The Souls of White Folk Pt. 2: A Community Discussion on the Archetypal Roots of the Trauma of Racism in America
Savage and Civilized: Which is Which?
CIVILIZATION, n. The act of civilizing, or the state of being civilized; the state of being refined in manners, from the grossness of savage life, and improved in arts and learning.
SAVAGISM, n. The state of rude uncivilized men; the state of men in their native wildness and rudeness. – Noah Webster, An American Dictionary of the English Language, 1828 (Pearce, 1988).
What can we safely say are the archetypal roots of the trauma of racism in America? For that matter, what are archetypes, and why should they matter in a discussion of the trauma of racism in America? As mentioned in the first post in this series (Click here for part one), in the traditional idea of American Exceptionalism, juxtaposed with the historical facts of the genocide of native people and the enslavement of kidnapped Africans, one can discern what a Jungian might call a cultural shadow complex. Depth psychologist Carl Jung claimed that at the root of a complex one would, as a rule, find an archetype. Generally speaking, an archetype is a basic, unconscious pattern in the psyche, or the tendency to form representations of such basic, unconscious patterns (Jung, 1964, p.67).
To say that there is a cultural shadow complex at the root of the trauma of racism in America is to combine the idea of a cultural complex (Kimbles, 2000) with Jung’s idea of the shadow (Jung, 1959), or to combine that idea with the idea that there is a significant portion of one’s own personal history that one is reluctant to face, the part of one’s history which one pushes into the personal unconscious, or represses. For Jung,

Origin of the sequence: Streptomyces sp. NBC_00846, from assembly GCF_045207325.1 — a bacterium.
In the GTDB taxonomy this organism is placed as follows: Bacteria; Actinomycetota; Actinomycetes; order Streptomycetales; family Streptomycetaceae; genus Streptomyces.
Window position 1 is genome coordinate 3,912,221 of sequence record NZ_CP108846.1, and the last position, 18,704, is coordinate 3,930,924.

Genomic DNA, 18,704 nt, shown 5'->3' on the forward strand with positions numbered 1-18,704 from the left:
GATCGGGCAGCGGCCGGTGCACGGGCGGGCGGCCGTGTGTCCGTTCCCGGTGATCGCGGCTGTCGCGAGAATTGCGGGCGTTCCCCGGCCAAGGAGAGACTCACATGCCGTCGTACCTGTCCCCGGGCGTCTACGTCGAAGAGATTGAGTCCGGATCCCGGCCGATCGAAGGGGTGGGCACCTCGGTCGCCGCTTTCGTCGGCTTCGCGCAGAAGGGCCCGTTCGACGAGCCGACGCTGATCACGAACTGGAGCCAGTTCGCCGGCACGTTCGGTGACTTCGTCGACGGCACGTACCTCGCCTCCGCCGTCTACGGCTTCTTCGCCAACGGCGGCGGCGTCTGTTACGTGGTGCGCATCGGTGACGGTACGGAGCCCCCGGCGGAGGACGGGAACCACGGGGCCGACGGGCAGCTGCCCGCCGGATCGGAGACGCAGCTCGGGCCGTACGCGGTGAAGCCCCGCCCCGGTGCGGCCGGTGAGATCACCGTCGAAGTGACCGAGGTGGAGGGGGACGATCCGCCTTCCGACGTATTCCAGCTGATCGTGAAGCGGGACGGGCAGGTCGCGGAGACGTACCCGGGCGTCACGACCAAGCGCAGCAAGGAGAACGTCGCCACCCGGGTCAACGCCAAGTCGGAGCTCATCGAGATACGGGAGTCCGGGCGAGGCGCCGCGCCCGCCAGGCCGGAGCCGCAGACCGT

"The shadow is a moral problem that challenges the whole ego-personality, for no one can become conscious of the shadow without considerable moral effort. To become conscious of it involves recognizing the dark aspects of the personality as present and real" (p. 8).
Likewise, the resolution of the cultural shadow complex that has for centuries manifested as the trauma of racism is also a moral problem, one that has long since reached the state of a spiritual crisis in our culture. Becoming conscious of this cultural shadow complex likewise involves “…recognizing the dark aspects of [our culture] as present and real.”
One characteristic of archetypes that Jung has noted is that they always appear in dual aspects: positive and negative, good and evil, black and white. Anthropologists and historians have long pointed out that a similar binary pair can be found at the root of the trauma of racism in America, that of ‘savage’ and ‘civilized’ (Pearce, 1988; Jennings, 1975; Baker, 1998). Anthropologist Lee Baker claims that this binary pairing of ‘savage’ and ‘civilized’ is a later formulation of the earlier binary pairing of the ideas of ‘saved’ and ‘damned’. The earlier formulation claimed religious authority, the latter – appearing at the dawning of the enlightenment – claims ‘scientific’ authority.
Early explorers (beginning with Columbus) and early immigrants to the Americas justified their treatment of the Native peoples that they encountered by claiming that the natives were ‘savages’ and that they were being ‘civilized’ by their encounters with white Europeans. Slave traders and those who built their early American labor forces with kidnapped Africans likewise justified their treatment of those in their charge by claiming that the Africans were ‘savages’ and were being benefited by their exposure to civilization and Christianity. One report has it that some early Native Americans were skeptical about the moral superiority of the ‘Christians’ they encountered when they observed the treatment of slaves in the newly formed European colonies in the New World. When a group of missionaries tried to convince a group of natives of the Delaware Nation to join them and convert to European ways, the natives were reluctant, due to the way they saw Americans treating people with dark skin. It was reported that:
"They [the Delaware Native Americans] therefore had determined to wait, to see whether all the black people amongst us were thus made happy and joyful before they would put confidence in our promises; for they thought a people who had suffered so much and so long by our means, should be entitled to our first attention; and therefore they sent back the two missionaries, with many thanks, promising that when they saw the black people among us restored to freedom and happiness, they would gladly receive our missionaries” (quoted in Katz, 1986).